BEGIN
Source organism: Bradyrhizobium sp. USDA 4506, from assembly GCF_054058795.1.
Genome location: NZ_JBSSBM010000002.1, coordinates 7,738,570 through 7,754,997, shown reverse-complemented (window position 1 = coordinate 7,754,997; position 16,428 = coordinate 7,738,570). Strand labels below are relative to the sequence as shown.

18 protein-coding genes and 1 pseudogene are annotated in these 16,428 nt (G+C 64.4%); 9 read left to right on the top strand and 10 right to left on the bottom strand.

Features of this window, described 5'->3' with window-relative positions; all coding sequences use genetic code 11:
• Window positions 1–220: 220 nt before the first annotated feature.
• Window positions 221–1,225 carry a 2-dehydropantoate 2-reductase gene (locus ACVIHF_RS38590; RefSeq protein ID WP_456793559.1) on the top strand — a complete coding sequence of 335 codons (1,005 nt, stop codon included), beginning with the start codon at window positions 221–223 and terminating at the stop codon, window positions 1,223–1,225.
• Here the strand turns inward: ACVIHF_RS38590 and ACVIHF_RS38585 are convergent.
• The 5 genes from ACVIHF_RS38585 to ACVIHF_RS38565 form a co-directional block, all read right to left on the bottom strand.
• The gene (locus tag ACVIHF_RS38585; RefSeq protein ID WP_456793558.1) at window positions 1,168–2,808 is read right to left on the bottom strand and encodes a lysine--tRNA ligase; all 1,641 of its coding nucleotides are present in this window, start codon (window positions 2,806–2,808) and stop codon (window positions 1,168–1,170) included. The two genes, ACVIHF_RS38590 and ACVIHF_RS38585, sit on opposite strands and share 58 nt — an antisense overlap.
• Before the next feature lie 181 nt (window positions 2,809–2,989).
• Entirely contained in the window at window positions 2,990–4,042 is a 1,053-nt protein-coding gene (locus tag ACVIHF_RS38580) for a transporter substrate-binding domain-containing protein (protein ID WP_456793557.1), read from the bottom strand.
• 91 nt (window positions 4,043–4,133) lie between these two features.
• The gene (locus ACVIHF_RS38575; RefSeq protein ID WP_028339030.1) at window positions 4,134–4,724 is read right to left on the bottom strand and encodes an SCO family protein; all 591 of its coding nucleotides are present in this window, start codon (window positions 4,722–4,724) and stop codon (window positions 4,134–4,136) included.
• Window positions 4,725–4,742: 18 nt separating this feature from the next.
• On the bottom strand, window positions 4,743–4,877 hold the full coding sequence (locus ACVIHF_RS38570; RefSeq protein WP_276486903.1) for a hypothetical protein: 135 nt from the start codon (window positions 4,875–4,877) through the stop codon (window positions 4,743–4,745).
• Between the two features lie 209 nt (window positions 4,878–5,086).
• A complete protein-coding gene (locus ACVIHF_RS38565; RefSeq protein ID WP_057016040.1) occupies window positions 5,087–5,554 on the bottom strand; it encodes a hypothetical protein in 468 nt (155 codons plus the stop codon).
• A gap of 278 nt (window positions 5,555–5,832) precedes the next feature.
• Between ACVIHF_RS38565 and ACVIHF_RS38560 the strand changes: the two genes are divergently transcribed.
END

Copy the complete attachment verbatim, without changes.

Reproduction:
Source organism: Bradyrhizobium sp. USDA 4506, from assembly GCF_054058795.1.
Genome location: NZ_JBSSBM010000002.1, coordinates 7,738,570 through 7,754,997, shown reverse-complemented (window position 1 = coordinate 7,754,997; position 16,428 = coordinate 7,738,570). Strand labels below are relative to the sequence as shown.

18 protein-coding genes and 1 pseudogene are annotated in these 16,428 nt (G+C 64.4%); 9 read left to right on the top strand and 10 right to left on the bottom strand.

Features of this window, described 5'->3' with window-relative positions; all coding sequences use genetic code 11:
• Window positions 1–220: 220 nt before the first annotated feature.
• Window positions 221–1,225 carry a 2-dehydropantoate 2-reductase gene (locus ACVIHF_RS38590; RefSeq protein ID WP_456793559.1) on the top strand — a complete coding sequence of 335 codons (1,005 nt, stop codon included), beginning with the start codon at window positions 221–223 and terminating at the stop codon, window positions 1,223–1,225.
• Here the strand turns inward: ACVIHF_RS38590 and ACVIHF_RS38585 are convergent.
• The 5 genes from ACVIHF_RS38585 to ACVIHF_RS38565 form a co-directional block, all read right to left on the bottom strand.
• The gene (locus tag ACVIHF_RS38585; RefSeq protein ID WP_456793558.1) at window positions 1,168–2,808 is read right to left on the bottom strand and encodes a lysine--tRNA ligase; all 1,641 of its coding nucleotides are present in this window, start codon (window positions 2,806–2,808) and stop codon (window positions 1,168–1,170) included. The two genes, ACVIHF_RS38590 and ACVIHF_RS38585, sit on opposite strands and share 58 nt — an antisense overlap.
• Before the next feature lie 181 nt (window positions 2,809–2,989).
• Entirely contained in the window at window positions 2,990–4,042 is a 1,053-nt protein-coding gene (locus tag ACVIHF_RS38580) for a transporter substrate-binding domain-containing protein (protein ID WP_456793557.1), read from the bottom strand.
• 91 nt (window positions 4,043–4,133) lie between these two features.
• The gene (locus ACVIHF_RS38575; RefSeq protein ID WP_028339030.1) at window positions 4,134–4,724 is read right to left on the bottom strand and encodes an SCO family protein; all 591 of its coding nucleotides are present in this window, start codon (window positions 4,722–4,724) and stop codon (window positions 4,134–4,136) included.
• Window positions 4,725–4,742: 18 nt separating this feature from the next.
• On the bottom strand, window positions 4,743–4,877 hold the full coding sequence (locus ACVIHF_RS38570; RefSeq protein WP_276486903.1) for a hypothetical protein: 135 nt from the start codon (window positions 4,875–4,877) through the stop codon (window positions 4,743–4,745).
• Between the two features lie 209 nt (window positions 4,878–5,086).
• A complete protein-coding gene (locus ACVIHF_RS38565; RefSeq protein ID WP_057016040.1) occupies window positions 5,087–5,554 on the bottom strand; it encodes a hypothetical protein in 468 nt (155 codons plus the stop codon).
• A gap of 278 nt (window positions 5,555–5,832) precedes the next feature.
• Between ACVIHF_RS38565 and ACVIHF_RS38560 the strand changes: the two genes are divergently transcribed.